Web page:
Insidious: The Red Door (film, 2023)
I greatly enjoyed how the first two Insidious movies creepily explored the concepts of astral projection and "the further." They accomplished the rare feat of being genuinely scary while telling emotional family stories.
When I learned Patrick Wilson, who starred in the early films, was making his directorial debut with the fifth installment, I thought the franchise was in good hands.
However, "The Red Door" misses the mark from the beginning.
The gripping sense of dread and mystery that made the first films so effective is absent here. We open with a somber funeral that feels more like a perfunctory exposition to set up character beats rather than subtly hooking the audience.
Immediately, I got the impression this film wouldn't capture the nuances that made the franchise resonate with me previously. My suspicions were confirmed as the story progressed, and we learn Josh Lambert (Patrick Wilson) is divorced from his wife and estranged from his now-adult son, Dalton (Ty Simpkins). The two drive Dalton to college in an awkward scene that exposes the stilted, unnatural dialogue throughout the film.
Their strained relationship is never compellingly explored, merely serving as a thin throughline. Once at college, Dalton meets his quirky new roommate, Chris (Sinclair Daniel), in a painfully unfunny sequence that feels like it was written by someone who has never interacted with teens.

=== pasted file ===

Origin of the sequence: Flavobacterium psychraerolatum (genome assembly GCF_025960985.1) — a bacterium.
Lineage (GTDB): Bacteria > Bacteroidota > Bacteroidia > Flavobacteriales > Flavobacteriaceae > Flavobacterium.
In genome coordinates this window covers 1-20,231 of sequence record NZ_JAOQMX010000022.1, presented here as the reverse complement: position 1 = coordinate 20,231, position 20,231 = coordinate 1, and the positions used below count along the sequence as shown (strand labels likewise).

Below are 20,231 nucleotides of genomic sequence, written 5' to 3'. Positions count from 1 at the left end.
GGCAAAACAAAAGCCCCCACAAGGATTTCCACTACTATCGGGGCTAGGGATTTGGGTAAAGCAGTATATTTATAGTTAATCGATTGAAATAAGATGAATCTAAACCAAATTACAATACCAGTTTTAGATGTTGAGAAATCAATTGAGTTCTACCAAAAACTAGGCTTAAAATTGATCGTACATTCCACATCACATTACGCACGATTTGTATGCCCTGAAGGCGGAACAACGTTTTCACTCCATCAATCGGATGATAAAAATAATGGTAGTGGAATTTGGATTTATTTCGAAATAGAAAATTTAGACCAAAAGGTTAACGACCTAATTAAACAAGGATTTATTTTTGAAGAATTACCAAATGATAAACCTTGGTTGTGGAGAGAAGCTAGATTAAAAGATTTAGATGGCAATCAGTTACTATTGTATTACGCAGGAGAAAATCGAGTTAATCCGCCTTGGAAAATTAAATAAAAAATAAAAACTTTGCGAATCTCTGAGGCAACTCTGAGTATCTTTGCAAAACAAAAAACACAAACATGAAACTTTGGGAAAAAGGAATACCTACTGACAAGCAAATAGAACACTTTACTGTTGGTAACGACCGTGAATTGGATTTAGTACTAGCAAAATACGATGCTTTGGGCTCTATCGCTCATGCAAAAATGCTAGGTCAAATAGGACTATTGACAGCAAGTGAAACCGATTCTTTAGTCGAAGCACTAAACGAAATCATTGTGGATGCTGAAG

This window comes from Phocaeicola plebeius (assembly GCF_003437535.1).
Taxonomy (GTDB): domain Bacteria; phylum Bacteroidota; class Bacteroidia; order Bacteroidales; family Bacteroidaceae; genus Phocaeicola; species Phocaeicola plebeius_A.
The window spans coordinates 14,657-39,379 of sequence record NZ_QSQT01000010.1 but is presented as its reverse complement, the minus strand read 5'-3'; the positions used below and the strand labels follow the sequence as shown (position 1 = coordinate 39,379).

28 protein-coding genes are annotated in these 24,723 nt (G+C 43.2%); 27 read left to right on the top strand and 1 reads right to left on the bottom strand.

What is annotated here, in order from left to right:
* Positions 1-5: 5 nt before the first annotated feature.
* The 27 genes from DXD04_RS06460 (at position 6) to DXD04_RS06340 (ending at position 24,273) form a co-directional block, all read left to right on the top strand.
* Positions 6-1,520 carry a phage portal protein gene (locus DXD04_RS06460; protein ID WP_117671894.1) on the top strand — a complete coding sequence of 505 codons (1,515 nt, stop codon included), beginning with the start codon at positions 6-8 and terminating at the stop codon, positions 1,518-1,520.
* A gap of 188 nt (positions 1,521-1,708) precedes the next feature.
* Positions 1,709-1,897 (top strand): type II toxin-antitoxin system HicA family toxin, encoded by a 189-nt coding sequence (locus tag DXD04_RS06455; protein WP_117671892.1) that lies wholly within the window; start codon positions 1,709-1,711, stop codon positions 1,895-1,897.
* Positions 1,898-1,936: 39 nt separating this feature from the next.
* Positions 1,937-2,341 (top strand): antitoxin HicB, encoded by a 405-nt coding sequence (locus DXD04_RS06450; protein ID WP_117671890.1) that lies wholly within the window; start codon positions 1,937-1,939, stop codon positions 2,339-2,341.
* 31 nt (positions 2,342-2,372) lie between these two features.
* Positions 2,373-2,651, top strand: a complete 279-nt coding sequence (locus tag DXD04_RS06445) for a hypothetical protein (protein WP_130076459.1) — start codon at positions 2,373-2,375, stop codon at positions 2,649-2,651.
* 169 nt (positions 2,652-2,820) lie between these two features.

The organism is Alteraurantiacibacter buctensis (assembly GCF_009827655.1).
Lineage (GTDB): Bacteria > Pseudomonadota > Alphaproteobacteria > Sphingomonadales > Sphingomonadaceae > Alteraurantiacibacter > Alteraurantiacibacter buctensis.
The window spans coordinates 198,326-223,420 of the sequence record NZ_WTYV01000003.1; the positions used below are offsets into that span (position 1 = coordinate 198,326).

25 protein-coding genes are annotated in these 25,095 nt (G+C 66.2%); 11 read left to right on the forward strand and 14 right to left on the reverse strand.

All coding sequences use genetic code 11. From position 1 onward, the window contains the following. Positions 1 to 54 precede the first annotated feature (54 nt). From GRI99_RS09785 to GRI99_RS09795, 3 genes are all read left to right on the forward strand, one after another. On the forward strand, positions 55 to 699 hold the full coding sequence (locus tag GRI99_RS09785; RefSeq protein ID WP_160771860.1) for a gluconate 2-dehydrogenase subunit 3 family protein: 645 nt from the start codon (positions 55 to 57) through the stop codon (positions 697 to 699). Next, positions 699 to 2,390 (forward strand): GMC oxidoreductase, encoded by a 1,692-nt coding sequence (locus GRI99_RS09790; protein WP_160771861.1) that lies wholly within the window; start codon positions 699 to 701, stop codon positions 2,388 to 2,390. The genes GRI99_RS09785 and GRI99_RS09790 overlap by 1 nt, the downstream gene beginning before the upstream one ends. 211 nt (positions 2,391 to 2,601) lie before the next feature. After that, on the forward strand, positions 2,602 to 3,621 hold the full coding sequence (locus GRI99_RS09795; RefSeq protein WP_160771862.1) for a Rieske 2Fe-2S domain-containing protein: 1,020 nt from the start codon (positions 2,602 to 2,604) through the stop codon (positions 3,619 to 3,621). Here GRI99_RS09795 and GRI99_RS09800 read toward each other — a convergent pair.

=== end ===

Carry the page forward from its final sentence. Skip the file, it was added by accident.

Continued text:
Chris becomes annoyed, constantly cracking jokes that undermine attempts at an eerie atmosphere. Ty Simpkins fails to command attention as the nondescript lead. His bland presence doesn't carry emotional weight or generate interest. Patrick Wilson, who always shone as an actor in the series, provides one of his weakest performances here that feels sadly disconnected. None of the new or familiar characters are multidimensional or leave a lasting impression.
Just as the characters lack depth, so too does the script.
The story meanders through incoherent plot turns and relies too heavily on rehashing familiar lore instead of exploring new ground. With shocking predictability, we learn Josh and Dalton can astral project again and must face threats from the further. But this retread of previous films raises more questions than answers.
Perhaps most damning is how much of a failure "The Red Door" proves in its sole duty as a horror film. Patrick Wilson proves adept behind the camera but lacks skill with pace and tension. Overlong dialogue scenes bleed into one another with no rhythmic progression. When scares occur, they appear laughably obvious and lack visceral punch. A woefully incompetent script ensures characters behave foolishly, breaking the suspension of disbelief. Genuine moments that could unsettle are undercut by crude jokes or ridiculous plot points.
The final confrontation proves anticlimactic and devoid of jeopardy. The sole tactic appears to be rushing to the end without care for fulfillment. Wilson likely rushed into directing before adequately honing his skills at tight pacing, script development, or coaxing natural performances out of his cast.
As a dedicated horror buff, I'm willing to forgive imperfections if a movie brings new insights or expands compelling narratives. Unfortunately, "The Red Door" represents an unimaginative rehash that introduces no fresh perspectives while disrespecting its own mythology.
I cannot recommend subjecting yourself to this bore. I give it a harsh 2/5 and cannot foresee myself ever needing to revisit its frustrating missteps. The Insidious name deserved a swan song befitting its prominence in the genre - instead, this made me lament its squandered promise.